Symphony N.H. selects Roger Kalia as new music director

  • Roger Kalia has been named music director of Symphony N.H. Courtesy of Symphony N.H.

Monitor staff
Published: 5/22/2019 3:29:31 PM

Symphony N.H. named Roger Kalia the new director of the orchestra at a Maestro’s Dinner on May 13.

Kalia was selected from a short list of candidates and asked to lead a trial run with the Symphony. He conducted a Mozart and Beethoven concert with the orchestra on Jan. 26.

The other finalists for the position were Lidiya Yankovskaya, Eric Garcia, Sameer Patel, Scott Parkman, Thomas Heuser, Enrico Lopez-Yanez, Stefano Sarzani and Yuga Cohler.

“I am thrilled to be the next music director of this wonderful orchestra, and I am extremely grateful to the dedicated musicians, staff and board of trustees for giving me the opportunity to lead this great organization,” Kalia said in his welcome letter.

In an interview, he said he is looking forward to moving back to the East Coast. He was born and raised in New York.

Kalia is currently music director of Orchestra Santa Monica, assistant conductor of the Pacific Symphony and music director of the Pacific Symphony Youth Orchestra. Due to previous engagements, he will conduct only half of this Symphony N.H. season.

Kalia plans to continue as music director of the Lake George Music Festival, which he co-founded with several college classmates nine years ago. It began with just three concerts during the festival. Now, there are more than 60 musicians performing two weeks of nightly concerts in different locations, such as churches, hotels, outdoor venues and auditoriums. He said it’s common for conductors to be engaged with multiple orchestras over the year and the Symphony N.H. season and Lake George festival have different seasons.

Kalia says he was not from a particularly musical family, but that his grandfather liked jazz. So in fourth-grade, Kalia picked up the trumpet. It wasn’t until high school when he went on a field trip to the New York Philharmonic to hear a Stravinsky piece that he became interested in classical music. Then, he had the opportunity to tour with a youth orchestra in China, the first time he had played with a full orchestra, and he was hooked.

Kalia holds degrees from Indiana University, the University of Houston and SUNY Potsdam’s Crane School of Music. Kalia met his wife, Christine Wisch, at the University of Houston; she’s a violinist and musicologist who is wrapping up her doctoral dissertation.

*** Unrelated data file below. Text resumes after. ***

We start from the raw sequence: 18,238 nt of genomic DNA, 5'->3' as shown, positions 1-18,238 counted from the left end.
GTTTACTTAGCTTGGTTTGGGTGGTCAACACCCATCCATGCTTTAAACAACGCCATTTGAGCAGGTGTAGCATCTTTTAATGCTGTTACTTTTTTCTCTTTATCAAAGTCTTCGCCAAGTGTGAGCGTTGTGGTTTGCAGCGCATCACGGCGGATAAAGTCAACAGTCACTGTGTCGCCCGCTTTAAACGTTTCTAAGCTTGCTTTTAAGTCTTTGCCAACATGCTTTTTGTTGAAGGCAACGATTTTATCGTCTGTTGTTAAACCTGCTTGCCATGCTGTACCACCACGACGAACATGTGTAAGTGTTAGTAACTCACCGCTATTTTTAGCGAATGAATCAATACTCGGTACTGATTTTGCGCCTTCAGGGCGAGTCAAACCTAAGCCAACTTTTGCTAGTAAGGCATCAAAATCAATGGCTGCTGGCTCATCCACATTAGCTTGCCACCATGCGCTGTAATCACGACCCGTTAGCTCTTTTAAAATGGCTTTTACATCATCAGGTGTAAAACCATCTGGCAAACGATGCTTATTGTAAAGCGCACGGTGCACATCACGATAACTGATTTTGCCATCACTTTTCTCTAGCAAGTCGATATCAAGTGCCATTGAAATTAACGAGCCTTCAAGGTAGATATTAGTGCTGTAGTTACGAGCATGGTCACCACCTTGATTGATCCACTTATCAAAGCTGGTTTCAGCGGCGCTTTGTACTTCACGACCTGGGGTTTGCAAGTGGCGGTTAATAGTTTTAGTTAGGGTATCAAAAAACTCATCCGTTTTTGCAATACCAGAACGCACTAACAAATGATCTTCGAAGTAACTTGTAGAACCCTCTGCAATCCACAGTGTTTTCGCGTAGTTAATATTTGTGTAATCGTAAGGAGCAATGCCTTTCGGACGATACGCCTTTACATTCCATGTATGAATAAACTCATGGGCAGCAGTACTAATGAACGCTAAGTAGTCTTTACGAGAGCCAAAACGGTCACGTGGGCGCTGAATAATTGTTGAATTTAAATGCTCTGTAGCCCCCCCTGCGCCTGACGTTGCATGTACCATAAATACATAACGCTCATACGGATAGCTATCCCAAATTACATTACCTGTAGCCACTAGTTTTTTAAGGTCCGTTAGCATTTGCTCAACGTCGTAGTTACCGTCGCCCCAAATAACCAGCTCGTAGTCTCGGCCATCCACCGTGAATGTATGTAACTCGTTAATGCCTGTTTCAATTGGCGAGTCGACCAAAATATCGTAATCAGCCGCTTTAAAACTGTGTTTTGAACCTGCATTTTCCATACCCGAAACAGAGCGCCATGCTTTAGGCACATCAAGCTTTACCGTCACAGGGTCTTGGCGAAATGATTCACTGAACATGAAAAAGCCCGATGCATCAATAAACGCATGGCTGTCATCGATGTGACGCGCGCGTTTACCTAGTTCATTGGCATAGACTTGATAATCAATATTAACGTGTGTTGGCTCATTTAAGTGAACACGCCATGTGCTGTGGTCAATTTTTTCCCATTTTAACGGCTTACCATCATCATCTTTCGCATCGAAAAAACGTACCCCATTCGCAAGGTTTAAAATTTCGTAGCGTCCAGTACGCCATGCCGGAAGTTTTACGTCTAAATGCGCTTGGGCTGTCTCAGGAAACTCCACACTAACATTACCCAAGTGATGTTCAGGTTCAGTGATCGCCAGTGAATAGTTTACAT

He originally went to college for music education and planned to be a band director. During his junior year of undergrad, he took a conducting course and competed in a conduction competition with the college band. He won.

Kalia said conducting felt more natural to him than playing the trumpet and he had more of a chance to connect and socialize with people.

“Being a conductor, you’re creating the music with the musicians,” Kalia said. The conductor is the member of the orchestra who can hear all the sounds at once.

He will open the Symphony N.H. season Oct. 5 and 6 with a program showcasing his affinity for warhorses and contemporary works: Chris Rogerson’s “Luminosity,” Johannes Brahms’s Violin Concerto and Pyotr Tchaikovsky’s Symphony No. 4.

“It’s performed so often because it’s a great piece of orchestration,” Kalia said of Tchaikovsky’s symphony.

This first concert is all about fanfare and celebrating the 96th season, he explained.

The opener will not be the only one where Kalia plans to mix old and new. In January, he plans to perform the New Hampshire premiere of “Ascending Bird” by Colin Jacobson and Siamak Aghaei with Sergei Rachmaninoff’s Piano Concerto No. 2 in C minor and Dmitri Shostakovich’s Symphony No. 9 in E-flat major

Kalia said he’s all about pairing new composers with great warhorse compositions.

As conductor, he’s also helping the Symphony plan its future concerts. He said they are already working on the 100th anniversary season four years from now.

On his wish list, Kalia is hoping to be able to commission a work by an American composer to mark the occasion.

“It is truly an exciting time in the history of Symphony N.H. to be welcoming a new music director,” said Symphony N.H. Executive Director Marc Thayer in a statement. “Our history is the base upon which we move forward, and so it is essential that the person standing in front of our talented orchestra musicians be able to build on that and expand our musical horizons.”

Kalia said some of the things he’s looking to expand on the venues that the Symphony performs in (this year they’ve added Manchester and Lowell, Mass., to Nashua and Concord stops) and grow the family concert series for children. He’s also hoping to do more pre-concert events, such as having a chamber group play in the lobby, or have post-concert talks with him or an orchestra musician.

Though based out of Nashua, Symphony N.H. performs several of its shows in Concord at the City Auditorium. During the 2019-20 season, local shows include Brahms & Tchaikovsky on Oct. 6 and Mendelssohn & Dvorak on March 8.

For more information or to purchase tickets, visit

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